Claude Fortin

Claude Fortin joined the Centre for Interdisciplinary Research on Montreal over the summer of 2018. Her engagement with urban interaction design builds on academic studies in science and technology, the social sciences, the humanities and the fine arts. Claude is a 2015 alumna of the Making Culture Lab, an applied design research studio housed in Simon Fraser University’s School of Interactive Arts & Technology, her alma mater– and throughout her doctoral training, she became a Highly Qualified Personnel (HQP) in Canada’s former Digital Media GRAND Network of Centres of Excellence. As a design ethnographer in user experiences, social affordances and hybrid space, her research interests intersect with CIRM’s six research-action axes.

Research profile

The objective of Claude’s research is to evaluate the untapped potential and anticipated social impacts of digital practices within the City of Montreal, and by extension, their resonance in cities beyond. As a practitioner of collaborative methodologies, Claude collects data to, on the one hand, report on field observations concerned with aspects of human-computer interaction (HCI) in regards to the design of such experiences in hybrid space, and on the other hand, strive to optimize technology design by using qualitative methods to bridge the gap between the needs of the end users and the expert knowledge of other concerned stakeholders.

An emerging scholar at CIRM, she is developing research partnerships with Montreal-based stakeholders to study local expressions of digital social innovations (DSI) through the following research programs:

  • the study of new forms of dynamic digital displays that have been designed as digital components embedded into smart monuments in urban settings;
  • an inquiry of some of the opportunities and challenges that monumental Big Data visualizations present in public space when they are examined as rhetorical objects of study that are interactive and automated;
  • research-creation projects that aim to make emerging technologies and platforms more inclusive and easier to use through free play and creative appropriations/interactions in hybrid public space.

 

In 2014, Claude took part in masterclasses given by George Marcus (UC, Irvine) and Paul Carter (RMIT) at the University of Melbourne, in Australia. Following that training, she has honed her skills as a multi-sited design ethnographer by applying it to the field of human-computer interaction (HCI), an approach advocated by anthropologist, Geneviève Bell (3A, Intel), and pioneered by computer scientist, Paul Dourish (UC, Irvine). In this research process, stakeholders with diverging interests are treated as epistemic partners that can each fully contribute to knowledge co-production, synthesis, mobilization and application.

As a result, in the course of her fieldwork, Claude acts first and foremost as a knowledge broker who exchanges the collected data and its interpretations with the different stakeholders through analyses, written reports, audio-visual presentations and participation in related events. Furthermore, as is evidenced in certain of her publications, Claude also uses research results to expound concepts and theoretical frameworks in order to better illuminate technological innovations as they rapidly take on new forms.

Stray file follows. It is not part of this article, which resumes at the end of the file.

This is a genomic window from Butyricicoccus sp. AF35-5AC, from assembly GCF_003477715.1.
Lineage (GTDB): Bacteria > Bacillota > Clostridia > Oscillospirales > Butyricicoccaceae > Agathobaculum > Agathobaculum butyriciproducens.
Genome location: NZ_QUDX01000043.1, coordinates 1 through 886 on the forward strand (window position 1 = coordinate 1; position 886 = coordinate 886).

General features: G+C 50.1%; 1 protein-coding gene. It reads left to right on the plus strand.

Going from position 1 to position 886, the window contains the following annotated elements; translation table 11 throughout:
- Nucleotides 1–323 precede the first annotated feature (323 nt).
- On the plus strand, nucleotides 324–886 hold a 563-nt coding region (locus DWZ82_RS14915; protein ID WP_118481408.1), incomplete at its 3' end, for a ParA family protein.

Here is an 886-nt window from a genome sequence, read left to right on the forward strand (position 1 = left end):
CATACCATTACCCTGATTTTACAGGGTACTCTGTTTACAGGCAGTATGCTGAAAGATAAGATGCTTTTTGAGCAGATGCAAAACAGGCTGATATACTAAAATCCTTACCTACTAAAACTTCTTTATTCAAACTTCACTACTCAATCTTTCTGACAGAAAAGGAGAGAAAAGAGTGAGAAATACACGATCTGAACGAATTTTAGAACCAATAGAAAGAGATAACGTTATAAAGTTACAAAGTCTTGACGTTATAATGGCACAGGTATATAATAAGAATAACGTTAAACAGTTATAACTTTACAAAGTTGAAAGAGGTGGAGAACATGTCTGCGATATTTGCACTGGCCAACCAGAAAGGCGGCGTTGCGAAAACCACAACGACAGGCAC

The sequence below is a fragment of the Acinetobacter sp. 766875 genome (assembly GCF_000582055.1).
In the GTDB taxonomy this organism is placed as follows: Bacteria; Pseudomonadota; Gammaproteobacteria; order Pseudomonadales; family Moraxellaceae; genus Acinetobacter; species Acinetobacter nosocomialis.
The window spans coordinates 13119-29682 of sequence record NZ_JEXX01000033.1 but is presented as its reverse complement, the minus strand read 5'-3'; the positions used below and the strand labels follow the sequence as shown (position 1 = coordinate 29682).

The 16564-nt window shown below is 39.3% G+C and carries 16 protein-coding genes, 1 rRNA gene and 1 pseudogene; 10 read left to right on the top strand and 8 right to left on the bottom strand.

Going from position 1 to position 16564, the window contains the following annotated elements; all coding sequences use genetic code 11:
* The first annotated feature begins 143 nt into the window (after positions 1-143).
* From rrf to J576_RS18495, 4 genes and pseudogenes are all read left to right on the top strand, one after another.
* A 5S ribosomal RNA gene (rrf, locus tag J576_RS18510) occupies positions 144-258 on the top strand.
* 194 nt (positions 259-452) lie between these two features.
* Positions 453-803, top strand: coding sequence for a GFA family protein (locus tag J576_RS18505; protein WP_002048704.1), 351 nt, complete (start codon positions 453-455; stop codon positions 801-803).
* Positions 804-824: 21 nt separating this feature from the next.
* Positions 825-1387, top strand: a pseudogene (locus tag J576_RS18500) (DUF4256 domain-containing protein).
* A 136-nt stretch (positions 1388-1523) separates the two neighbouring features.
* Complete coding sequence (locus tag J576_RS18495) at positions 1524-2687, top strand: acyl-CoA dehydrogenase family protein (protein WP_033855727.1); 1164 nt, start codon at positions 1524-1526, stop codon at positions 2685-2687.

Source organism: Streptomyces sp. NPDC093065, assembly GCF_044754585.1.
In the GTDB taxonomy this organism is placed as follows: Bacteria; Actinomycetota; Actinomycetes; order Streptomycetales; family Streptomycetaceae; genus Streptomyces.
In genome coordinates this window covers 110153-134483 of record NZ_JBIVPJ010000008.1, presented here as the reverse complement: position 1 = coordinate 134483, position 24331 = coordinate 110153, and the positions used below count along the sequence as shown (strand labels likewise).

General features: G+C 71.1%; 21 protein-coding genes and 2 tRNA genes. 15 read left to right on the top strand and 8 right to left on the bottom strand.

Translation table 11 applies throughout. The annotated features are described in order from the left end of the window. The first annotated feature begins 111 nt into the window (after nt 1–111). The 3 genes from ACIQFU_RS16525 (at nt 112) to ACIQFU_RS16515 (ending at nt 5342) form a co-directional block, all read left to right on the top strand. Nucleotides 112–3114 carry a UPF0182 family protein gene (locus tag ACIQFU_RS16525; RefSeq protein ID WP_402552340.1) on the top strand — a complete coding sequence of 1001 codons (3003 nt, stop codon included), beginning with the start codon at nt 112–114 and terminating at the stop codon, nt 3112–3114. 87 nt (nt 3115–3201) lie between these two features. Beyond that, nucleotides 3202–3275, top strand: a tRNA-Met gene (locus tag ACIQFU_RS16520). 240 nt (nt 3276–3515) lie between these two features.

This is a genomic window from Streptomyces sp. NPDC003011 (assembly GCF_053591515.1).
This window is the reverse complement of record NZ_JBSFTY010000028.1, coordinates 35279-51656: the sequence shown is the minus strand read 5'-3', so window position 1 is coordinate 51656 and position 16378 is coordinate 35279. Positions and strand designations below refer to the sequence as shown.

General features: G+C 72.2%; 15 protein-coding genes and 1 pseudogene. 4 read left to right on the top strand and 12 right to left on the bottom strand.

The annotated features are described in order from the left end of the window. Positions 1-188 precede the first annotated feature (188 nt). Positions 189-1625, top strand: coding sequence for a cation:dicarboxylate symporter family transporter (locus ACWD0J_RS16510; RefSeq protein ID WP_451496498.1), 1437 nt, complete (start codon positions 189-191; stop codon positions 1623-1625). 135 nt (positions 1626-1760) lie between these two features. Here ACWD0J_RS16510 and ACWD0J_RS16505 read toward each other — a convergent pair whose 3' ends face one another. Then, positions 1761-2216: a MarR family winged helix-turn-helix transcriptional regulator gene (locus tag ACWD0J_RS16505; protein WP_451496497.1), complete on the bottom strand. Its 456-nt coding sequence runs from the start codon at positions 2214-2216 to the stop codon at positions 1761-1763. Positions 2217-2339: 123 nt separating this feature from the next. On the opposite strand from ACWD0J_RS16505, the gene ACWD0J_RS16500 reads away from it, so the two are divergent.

Prior to her arrival at CIRM, Claude was principal investigator in two research projects on urban technologies: the first was funded by Fonds de recherche du Québec – Société et culture (FQRSC) from 2015 to 2016, and the second by the Social Sciences and Humanities Research Council of Canada (SSHRC) from 2016 to 2018. Both were undertaken at McGill University’s Department of Art History and Communication.

From 2011 to 2015, during her SSHRC-funded doctoral program of study, Claude led a field study on interactive installations deployed in Montreal’s Quartier des Spectacles” in collaboration with a number of public and private organizations established in that city. She presented the findings of this study in Canada and abroad from 2012 to 2017. Her research results are analyzed in detail in her 300-page doctoral dissertation titled, “Harvesting the interactive potential of digital displays in public space : The poetics of public interaction”, as well as in a number of essays published in scientific journals, book chapters and conference proceedings. Defended in 2011, her master’s thesis is a 200-page case study that compares the rhetorical value of press images published in American vs. Canadian daily newspapers at the end of the nineteenth-century.

Claude trained in a number of disciplines in the following academic programs:

2016 | PhD in Interactive Arts and Technology Design from the School of Interactive Arts and Technology (SIAT) housed in the Faculty of Communication, Art, and Technology at Simon Fraser University in Surrey (B.-C.)

2011 | Master’s of Arts in Communication from the School of Journalism and Communication housed in the Faculty of Public Affairs at Carleton University in Ottawa (On)

2009 | Bachelors of Fine Arts from the Mel Hoppenheim School of Cinema and the Department of Studio Arts housed in the Faculty of Fine Arts at Concordia University in Montreal (Qc)

Specialization in Film Production

Major in Photography

Minor in Art History

A list of her publications can be found on ResearchGate.

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